2) Love of hunting: I think you have to genuinely love hunting to truly be successful. A lot of guys love the idea of being a hunter but don’t enjoy the long sits, the long hikes, the hours of glassing, the heavy packs, etc etc. I live for that stuff, therefore I rarely suffer on a hunt even though its punishing. I love it.
3) Drive: To be successful at anything a guy has to have drive. He has to want it, mentally, physically, and in all aspects. I do things year round that allow me to be able to hunt hard come September, October, and November, and sometimes December and January. This means working long hours in the off season. It means lining up babysitters for when I am gone so my wife is not stressed. It’s studying maps and terrain. It’s being dedicated to the task and driven to do whatever it takes to succeed.
Q: I remember a few years back you killed your target buck 4 or 5 years in a row on opening day in New York. How were you able to do that?
A: Yeah I almost always tag out within the first week in my home state, There are many reasons for this but the main one would be scouting. I scout pretty hard and I know my home ground well. I used to hunt a few different counties but with my own business and three kids it’s tough now, so I stick to my top three spots. I don’t worry about too much, I just study my areas and try and master them. Once I find a shooter I glass him as much as possible and I also study who else is hunting or scouting the area and how they approach and escape the area. Most hunters are really sloppy and tend to almost eliminate deer travel in the area they hunt, which in turn almost funnels the deer to other areas. I learn those areas and it makes it easier. I also like the early season in my home state because the bucks are bachelored up and hitting the food sources regularly. It’s pretty easy to pattern them if you’re disciplined enough to scout in the mornings and evenings for the first and last 30 minutes of light.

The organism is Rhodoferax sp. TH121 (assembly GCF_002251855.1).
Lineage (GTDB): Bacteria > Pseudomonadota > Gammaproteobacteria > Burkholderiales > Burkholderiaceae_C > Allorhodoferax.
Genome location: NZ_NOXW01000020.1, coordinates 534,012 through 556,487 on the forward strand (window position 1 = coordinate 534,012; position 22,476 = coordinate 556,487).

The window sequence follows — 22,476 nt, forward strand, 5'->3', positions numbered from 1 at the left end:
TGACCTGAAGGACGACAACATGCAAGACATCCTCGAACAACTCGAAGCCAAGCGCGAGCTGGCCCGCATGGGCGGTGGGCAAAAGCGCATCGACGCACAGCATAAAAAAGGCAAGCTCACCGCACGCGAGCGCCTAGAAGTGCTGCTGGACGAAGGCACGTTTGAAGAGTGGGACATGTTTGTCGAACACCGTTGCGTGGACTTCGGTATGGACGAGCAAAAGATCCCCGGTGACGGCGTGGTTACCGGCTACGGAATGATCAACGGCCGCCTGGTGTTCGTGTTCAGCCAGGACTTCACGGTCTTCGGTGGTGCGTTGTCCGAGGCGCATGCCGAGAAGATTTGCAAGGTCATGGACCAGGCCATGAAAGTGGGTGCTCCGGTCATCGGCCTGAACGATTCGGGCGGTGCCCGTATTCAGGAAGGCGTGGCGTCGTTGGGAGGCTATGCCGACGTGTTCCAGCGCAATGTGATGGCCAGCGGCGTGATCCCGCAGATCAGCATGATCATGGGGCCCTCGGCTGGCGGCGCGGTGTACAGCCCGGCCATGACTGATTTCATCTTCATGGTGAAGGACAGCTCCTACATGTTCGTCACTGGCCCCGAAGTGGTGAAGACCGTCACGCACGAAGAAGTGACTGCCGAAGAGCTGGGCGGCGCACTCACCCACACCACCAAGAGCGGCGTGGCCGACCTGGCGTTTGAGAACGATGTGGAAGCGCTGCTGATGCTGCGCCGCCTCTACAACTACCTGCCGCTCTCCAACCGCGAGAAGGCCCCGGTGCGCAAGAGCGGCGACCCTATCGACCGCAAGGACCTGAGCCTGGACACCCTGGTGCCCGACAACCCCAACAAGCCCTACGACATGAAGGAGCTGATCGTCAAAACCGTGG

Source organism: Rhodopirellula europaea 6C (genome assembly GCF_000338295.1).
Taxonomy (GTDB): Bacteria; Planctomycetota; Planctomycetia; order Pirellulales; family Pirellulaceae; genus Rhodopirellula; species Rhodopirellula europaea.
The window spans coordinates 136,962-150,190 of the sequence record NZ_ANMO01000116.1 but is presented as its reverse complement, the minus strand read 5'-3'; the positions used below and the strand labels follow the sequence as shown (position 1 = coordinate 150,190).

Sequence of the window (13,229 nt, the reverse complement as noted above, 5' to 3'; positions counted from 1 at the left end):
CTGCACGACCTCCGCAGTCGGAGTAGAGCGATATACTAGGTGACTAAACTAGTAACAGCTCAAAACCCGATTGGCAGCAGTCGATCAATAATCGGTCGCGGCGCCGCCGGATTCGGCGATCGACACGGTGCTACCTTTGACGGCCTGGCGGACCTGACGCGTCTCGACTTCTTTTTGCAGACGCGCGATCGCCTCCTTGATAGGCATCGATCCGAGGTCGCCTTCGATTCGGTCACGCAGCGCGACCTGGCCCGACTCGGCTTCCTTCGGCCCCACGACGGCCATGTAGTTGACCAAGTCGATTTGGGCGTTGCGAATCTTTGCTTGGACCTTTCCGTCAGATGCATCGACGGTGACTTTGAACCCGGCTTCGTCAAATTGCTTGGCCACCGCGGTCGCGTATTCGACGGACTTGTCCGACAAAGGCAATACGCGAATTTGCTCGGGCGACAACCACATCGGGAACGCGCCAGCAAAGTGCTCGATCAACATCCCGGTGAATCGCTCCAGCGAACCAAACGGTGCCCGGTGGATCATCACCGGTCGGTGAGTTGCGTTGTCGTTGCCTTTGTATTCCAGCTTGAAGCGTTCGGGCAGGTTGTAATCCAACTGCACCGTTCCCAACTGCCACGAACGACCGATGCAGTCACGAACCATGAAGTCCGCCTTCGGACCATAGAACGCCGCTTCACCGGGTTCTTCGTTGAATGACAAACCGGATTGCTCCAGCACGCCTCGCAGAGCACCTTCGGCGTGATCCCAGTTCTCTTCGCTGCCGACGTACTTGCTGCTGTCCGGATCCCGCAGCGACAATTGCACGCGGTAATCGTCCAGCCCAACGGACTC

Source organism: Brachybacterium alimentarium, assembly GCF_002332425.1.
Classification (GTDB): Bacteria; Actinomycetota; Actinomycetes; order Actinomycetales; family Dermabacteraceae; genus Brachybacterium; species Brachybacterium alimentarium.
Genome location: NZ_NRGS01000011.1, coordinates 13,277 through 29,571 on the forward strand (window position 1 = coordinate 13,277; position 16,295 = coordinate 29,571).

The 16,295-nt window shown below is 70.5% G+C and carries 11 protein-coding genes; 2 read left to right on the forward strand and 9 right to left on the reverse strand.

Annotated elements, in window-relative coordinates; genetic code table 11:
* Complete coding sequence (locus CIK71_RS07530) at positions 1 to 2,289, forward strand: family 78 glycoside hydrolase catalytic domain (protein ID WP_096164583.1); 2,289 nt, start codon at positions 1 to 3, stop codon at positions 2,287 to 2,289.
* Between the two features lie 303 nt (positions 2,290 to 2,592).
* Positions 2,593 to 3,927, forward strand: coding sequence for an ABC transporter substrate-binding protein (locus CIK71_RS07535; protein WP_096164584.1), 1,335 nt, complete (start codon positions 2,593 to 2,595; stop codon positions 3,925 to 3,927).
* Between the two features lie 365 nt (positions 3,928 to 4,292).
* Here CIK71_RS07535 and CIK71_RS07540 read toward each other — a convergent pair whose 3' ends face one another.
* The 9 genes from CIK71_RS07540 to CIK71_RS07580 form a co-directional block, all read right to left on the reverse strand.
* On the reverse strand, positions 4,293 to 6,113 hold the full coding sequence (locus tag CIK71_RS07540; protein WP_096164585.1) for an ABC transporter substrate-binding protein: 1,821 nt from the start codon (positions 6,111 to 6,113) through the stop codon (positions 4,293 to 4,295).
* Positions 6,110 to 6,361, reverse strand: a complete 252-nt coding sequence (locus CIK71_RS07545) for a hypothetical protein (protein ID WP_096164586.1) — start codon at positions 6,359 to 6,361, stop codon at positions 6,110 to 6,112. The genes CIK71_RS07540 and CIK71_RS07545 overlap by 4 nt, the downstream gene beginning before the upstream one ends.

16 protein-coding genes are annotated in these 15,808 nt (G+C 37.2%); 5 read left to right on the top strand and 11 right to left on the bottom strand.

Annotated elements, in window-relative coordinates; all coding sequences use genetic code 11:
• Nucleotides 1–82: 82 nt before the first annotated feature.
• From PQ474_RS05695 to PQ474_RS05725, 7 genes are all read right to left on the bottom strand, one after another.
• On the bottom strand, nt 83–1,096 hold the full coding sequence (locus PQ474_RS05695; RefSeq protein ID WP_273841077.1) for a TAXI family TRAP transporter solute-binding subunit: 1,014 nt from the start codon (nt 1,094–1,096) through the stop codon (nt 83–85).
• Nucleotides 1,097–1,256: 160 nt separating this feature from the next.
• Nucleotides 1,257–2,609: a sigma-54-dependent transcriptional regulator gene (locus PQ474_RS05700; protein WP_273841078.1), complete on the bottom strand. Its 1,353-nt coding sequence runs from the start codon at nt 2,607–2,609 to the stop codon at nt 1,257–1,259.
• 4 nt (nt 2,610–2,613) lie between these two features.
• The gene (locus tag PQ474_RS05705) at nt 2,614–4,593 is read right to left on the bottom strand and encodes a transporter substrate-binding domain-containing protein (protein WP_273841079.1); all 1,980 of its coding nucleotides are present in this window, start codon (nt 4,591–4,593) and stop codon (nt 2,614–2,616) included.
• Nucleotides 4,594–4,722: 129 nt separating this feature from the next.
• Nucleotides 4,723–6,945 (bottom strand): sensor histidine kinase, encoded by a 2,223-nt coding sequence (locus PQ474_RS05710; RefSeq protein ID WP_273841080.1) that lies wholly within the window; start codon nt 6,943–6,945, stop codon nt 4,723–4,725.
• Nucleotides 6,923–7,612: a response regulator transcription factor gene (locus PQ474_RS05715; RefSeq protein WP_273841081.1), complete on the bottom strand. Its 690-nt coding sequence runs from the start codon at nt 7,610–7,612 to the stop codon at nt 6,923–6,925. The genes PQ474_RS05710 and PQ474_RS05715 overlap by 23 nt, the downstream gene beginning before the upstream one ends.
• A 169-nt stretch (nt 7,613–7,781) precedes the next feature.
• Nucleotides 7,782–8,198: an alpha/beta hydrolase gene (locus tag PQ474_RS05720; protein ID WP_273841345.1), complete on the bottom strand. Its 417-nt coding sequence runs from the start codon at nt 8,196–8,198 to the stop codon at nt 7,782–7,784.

Q: Where do most hunters fall short in hunting mature deer?
A: I would say most guys fall short on mature deer by not scouting, not being disciplined, being lazy, not self-evaluating, and being poor finishers or not being good killers.
1) Scouting: Guys go hunting the first day and that’s where there scouting begins; I am looking to finish my home season on my first sit.
2) Discipline: People don’t seem to have the discipline to pass young bucks. When you tag out on a young buck you have no chance of killing a mature buck and you ruined next year’s harvest. This is why they cry there are no good bucks on their ground. No kidding, you shot your prospect two years ago.
3) Laziness: I see guys hunt with the wind blowing into the bedding grounds. They ride 4 wheelers within 100 yards of their stands and if they do actually walk they will take the easiest most direct walk to their stand even if it screws up their hunt.